Friday, April 8, 2016

Discussion: How Do You Want To Do This?

A famous part of Matt Mercer's GMing on Critical Role is summed up in that catch phrase. "How do you want to do this?" It's an offer he makes to players when they get the last hit in a big combat. With it, he lets the players take control of the game for a little bit and narrate their own cutscene with how they want to end the fight.

There are some rules. For example, you have to describe it where the attack happens with the weapon you used - at least as a significant part of the strike - but beyond that he's fine with people going into full on special effects. Some PCs, particularly magic users, like to embellish with special effects for their character - like seeming to burst into flames while channeling a racial ability - but other than that it's just a way for the player to put a bit of their own style and flair into the last attack.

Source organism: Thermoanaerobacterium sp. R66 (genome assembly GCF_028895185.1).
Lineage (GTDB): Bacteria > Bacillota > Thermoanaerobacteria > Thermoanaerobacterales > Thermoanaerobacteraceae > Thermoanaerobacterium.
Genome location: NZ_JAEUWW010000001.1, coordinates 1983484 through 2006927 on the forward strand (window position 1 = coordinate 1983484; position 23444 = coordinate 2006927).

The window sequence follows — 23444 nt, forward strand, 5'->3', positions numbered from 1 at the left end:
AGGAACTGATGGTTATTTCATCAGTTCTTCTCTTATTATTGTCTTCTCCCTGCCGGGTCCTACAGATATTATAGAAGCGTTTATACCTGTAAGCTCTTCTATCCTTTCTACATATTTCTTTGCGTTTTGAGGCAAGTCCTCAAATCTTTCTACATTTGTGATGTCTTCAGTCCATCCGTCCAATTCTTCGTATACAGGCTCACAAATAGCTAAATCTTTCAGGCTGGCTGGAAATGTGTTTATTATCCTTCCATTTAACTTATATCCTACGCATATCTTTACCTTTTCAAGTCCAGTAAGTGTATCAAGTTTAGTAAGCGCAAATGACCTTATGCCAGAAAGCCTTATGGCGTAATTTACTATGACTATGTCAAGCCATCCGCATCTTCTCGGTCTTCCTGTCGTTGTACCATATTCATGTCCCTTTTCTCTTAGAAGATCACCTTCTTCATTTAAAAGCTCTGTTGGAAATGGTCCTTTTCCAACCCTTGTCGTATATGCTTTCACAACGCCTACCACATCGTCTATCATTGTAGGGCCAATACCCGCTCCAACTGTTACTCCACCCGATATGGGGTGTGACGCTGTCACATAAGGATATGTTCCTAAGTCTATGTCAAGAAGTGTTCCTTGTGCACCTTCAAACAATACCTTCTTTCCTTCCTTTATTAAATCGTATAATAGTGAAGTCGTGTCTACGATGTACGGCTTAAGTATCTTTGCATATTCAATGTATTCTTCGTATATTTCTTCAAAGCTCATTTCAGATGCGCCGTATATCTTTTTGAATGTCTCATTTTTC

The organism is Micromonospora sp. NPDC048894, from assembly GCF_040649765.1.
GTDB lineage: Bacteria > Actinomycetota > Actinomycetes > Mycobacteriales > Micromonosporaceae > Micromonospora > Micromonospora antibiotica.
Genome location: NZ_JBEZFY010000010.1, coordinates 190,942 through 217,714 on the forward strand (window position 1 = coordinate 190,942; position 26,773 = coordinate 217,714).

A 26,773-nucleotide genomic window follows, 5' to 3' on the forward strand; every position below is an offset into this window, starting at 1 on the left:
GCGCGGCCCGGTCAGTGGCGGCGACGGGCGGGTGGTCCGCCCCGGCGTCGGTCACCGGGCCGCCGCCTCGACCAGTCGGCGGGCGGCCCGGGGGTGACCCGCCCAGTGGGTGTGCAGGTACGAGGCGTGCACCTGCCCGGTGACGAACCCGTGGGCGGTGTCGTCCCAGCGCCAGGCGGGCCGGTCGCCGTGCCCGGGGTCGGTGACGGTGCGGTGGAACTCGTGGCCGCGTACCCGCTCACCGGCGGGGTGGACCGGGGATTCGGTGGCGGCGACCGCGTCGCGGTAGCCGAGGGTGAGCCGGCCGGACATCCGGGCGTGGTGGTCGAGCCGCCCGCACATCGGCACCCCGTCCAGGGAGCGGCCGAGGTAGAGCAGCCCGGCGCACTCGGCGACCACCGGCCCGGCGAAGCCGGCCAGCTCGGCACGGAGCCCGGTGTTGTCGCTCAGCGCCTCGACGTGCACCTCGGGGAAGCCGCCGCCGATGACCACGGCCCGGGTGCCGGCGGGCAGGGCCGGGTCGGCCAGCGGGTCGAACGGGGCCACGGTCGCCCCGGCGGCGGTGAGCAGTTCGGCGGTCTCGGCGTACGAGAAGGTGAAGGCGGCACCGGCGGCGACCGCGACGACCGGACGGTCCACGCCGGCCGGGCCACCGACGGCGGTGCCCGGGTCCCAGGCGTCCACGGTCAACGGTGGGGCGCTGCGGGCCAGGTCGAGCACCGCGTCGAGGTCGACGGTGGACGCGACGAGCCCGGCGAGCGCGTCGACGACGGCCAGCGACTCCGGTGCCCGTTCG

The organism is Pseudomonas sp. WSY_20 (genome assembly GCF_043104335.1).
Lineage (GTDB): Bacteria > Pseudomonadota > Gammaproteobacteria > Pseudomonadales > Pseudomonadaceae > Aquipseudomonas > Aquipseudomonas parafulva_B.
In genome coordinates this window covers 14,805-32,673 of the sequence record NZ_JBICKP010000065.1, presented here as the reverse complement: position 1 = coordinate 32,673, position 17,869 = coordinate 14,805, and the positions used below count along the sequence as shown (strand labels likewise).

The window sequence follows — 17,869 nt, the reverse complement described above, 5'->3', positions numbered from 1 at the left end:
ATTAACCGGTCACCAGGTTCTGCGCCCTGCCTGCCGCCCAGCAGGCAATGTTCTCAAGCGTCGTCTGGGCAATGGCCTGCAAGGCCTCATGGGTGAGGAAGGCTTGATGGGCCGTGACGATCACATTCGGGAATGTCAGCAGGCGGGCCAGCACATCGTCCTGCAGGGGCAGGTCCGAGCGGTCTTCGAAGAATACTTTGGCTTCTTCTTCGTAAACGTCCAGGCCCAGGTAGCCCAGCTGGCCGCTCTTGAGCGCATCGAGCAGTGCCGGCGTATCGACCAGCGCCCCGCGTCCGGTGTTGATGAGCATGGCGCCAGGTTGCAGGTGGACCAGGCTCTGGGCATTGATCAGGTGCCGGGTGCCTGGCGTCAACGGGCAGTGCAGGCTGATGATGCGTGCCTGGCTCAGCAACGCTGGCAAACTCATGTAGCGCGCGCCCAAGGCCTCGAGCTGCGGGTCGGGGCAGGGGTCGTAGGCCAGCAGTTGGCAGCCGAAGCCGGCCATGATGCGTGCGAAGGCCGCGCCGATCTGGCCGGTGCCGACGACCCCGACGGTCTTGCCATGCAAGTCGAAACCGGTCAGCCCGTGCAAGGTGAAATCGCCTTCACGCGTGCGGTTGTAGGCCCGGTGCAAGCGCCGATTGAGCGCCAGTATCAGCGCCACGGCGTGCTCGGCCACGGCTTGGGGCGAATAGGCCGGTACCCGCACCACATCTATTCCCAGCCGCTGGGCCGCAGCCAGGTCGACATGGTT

My question for you today is is this something you would like, or dislike in your game? I'm curious both as a player and a GM. Obviously the GM can say no to particularly outrageous things (i.e. you can't narrate taking a dump on the guy or whatever) but beyond that, your thoughts?

It's something I'm intrigued by. It makes the DM have to be more open to PC flair, but for just how a fight ends is there really any harm?


  1. I use to do that a lot. But after a long time of playing D&D and hearing the grand majority of responses being decapitations w/ rolling heads, it got boring pretty fast.

    Now I really only ask new players to help bring them into the game, and players who recently received a bump in power or a new ability.

    1. I'm thinking of incorporating it into games, but I think I'll save it for key things. Like big boss fights, particularly epic moments, and for both it still has to be the last hit of the fight. So if you kill the big boss, but he still has a mook? No cutscene for you. If you kill the big boss right before his turn where he's about to end the fight on his terms? Add some style to it.